Byron Callan of the Capital Alpha Partners had a more mixed reaction to the budget proposal, noting in a Tuesday email to investors that the included funding numbers “are all just a plan and all plans can be overtaken by events.”

“There are enough geopolitical pots simmering that any one of them could boil over and generate new DoD spending demands,” Callan noted.

He expressed concern about the flat topline for fiscal year 2021, and that the Defense Department’s five-year Future Years Budget Plan (FYDP) released last March put the defense topline for FY ’21 at $746 billion – nearly $5 billion more than the level set in the proposed act.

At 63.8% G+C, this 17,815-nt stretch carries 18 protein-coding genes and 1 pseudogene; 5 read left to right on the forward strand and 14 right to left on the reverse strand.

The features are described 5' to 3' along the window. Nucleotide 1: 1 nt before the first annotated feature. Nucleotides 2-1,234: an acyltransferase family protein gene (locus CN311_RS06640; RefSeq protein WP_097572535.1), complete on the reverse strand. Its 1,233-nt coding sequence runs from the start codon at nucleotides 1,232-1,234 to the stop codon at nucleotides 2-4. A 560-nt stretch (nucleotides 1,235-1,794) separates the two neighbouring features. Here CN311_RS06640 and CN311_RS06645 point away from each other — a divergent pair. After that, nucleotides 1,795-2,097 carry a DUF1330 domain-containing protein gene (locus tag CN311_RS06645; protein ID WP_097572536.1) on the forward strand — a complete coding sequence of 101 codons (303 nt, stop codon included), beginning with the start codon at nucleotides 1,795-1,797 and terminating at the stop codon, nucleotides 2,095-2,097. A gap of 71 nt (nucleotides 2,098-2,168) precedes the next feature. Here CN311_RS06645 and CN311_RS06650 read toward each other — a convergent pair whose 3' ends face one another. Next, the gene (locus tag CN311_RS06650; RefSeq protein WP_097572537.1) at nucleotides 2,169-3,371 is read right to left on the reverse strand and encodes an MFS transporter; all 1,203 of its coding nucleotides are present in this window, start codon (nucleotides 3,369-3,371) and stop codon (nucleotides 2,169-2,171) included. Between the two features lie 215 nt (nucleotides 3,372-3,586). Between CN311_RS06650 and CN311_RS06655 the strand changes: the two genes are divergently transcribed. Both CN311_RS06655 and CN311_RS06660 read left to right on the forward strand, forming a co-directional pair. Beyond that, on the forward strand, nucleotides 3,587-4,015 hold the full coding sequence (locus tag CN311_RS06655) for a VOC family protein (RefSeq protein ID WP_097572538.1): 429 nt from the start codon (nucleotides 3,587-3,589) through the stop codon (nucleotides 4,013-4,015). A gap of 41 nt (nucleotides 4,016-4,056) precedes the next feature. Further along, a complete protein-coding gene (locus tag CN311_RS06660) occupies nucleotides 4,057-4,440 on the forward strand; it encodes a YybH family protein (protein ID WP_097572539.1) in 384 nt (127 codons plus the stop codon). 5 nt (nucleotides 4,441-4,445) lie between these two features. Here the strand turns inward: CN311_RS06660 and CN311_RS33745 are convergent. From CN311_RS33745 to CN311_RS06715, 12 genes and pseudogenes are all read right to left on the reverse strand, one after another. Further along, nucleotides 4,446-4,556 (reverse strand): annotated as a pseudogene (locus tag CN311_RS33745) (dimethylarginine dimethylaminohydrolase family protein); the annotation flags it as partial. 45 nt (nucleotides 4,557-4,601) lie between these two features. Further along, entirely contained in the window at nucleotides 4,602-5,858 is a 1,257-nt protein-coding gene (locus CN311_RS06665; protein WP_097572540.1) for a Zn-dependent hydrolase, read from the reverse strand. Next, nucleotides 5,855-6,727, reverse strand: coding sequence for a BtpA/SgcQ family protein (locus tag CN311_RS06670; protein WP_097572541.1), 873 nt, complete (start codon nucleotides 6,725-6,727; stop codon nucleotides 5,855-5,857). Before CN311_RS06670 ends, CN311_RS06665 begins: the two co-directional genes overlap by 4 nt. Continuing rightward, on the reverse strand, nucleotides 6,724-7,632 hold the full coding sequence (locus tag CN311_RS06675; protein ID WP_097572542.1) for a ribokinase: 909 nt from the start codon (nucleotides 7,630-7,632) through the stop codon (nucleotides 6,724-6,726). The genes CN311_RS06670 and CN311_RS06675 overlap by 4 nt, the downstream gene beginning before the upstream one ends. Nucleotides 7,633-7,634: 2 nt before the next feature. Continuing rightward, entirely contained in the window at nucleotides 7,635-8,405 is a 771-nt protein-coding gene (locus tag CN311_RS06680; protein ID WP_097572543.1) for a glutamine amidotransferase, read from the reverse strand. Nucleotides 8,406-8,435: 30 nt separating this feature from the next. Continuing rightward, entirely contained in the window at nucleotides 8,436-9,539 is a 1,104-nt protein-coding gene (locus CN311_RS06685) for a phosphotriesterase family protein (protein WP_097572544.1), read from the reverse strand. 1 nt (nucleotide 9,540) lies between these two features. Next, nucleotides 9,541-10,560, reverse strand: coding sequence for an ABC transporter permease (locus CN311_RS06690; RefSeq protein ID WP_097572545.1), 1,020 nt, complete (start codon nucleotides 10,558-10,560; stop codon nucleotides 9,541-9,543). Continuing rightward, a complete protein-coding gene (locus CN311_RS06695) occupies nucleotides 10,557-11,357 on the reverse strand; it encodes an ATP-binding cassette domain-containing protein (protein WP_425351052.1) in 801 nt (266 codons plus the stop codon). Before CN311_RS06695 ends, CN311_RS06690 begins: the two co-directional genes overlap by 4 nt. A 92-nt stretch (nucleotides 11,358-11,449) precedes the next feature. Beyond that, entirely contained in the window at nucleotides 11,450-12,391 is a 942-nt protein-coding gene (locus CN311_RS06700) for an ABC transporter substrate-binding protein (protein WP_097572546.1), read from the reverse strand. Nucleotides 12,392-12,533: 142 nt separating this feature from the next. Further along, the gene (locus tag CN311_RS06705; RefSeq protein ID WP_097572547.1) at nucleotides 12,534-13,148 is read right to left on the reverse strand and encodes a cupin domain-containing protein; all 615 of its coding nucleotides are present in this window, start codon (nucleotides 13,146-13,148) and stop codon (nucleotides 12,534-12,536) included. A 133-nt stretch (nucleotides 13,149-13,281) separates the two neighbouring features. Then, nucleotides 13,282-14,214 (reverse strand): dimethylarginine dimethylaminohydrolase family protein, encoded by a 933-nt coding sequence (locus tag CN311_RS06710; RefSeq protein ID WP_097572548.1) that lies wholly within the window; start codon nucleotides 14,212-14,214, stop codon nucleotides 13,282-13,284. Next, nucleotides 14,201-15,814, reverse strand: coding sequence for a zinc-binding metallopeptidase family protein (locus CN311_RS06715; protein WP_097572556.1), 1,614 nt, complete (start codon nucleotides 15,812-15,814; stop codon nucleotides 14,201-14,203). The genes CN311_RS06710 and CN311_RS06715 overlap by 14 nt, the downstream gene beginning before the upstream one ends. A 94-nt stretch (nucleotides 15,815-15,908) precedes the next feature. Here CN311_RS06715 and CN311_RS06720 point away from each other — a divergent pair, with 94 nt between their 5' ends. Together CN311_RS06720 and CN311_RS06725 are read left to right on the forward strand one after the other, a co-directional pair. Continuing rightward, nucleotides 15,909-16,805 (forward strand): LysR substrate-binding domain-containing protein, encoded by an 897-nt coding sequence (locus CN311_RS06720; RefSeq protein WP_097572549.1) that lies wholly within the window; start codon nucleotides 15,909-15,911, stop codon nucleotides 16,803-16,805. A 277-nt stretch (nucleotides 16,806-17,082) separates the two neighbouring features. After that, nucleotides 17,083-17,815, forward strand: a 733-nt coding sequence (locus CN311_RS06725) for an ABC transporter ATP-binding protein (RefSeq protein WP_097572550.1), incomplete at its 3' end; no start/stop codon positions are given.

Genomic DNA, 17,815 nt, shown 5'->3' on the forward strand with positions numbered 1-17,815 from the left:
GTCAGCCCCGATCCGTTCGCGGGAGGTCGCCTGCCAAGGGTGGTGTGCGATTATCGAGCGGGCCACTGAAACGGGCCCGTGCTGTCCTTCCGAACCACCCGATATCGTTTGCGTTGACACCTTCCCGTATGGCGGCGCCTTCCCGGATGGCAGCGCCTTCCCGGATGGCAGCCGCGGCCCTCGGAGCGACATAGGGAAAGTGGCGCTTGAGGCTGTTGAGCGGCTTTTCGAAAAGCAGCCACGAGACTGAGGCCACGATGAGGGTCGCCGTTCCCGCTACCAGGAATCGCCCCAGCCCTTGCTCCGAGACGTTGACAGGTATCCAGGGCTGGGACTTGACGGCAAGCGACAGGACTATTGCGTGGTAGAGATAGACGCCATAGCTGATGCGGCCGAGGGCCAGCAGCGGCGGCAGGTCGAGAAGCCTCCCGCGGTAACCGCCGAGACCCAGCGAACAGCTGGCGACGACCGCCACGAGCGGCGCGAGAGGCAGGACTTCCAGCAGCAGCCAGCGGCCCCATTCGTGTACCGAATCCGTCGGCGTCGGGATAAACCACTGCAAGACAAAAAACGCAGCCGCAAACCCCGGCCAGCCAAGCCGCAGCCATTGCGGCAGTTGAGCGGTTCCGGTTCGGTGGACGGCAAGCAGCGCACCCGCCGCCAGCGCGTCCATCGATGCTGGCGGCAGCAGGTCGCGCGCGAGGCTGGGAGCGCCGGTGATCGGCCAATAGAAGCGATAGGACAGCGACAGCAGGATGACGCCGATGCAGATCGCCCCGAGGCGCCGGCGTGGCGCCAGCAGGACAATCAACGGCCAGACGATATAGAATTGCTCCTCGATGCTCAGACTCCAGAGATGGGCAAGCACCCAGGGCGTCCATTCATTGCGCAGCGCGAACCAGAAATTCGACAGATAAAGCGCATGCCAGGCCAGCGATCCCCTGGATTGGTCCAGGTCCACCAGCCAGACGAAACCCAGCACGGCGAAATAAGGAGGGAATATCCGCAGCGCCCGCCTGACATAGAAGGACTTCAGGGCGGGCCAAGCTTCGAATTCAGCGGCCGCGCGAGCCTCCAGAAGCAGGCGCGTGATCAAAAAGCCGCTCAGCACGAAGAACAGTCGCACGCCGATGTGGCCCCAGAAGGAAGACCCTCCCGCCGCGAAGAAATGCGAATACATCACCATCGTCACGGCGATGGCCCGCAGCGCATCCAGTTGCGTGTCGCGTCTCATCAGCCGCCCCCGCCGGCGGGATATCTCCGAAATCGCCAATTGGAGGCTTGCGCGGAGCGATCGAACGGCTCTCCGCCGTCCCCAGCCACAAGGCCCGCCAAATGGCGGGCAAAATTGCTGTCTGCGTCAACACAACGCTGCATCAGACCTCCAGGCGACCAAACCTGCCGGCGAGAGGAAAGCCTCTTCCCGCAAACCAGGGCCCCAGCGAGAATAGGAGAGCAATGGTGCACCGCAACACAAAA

Callan estimated that the $738 billion topline would include about $245 billion for investment funds and $13 billion for military construction, assuming that operations and maintenance would be funded at the Senate version’s level. That would mean R&D would remain flat in FY ‘20 compared to FY ’19 – where investment took up $244 billion – and the FY ’21 proposed budget is likely smaller than what is listed in the FYDP due to reductions in procurement and RDT&E efforts, he added.

Analysts at the Cowen Washington Research Group also noted the potentially light procurement and R&D numbers for 2021, but considered that OCO needs may drop by that timeframe, leaving room in FY ’21 budget “to juice investment.”

What’s more, “Congress can always manufacture growth in a low-growth environment,” the analysts said.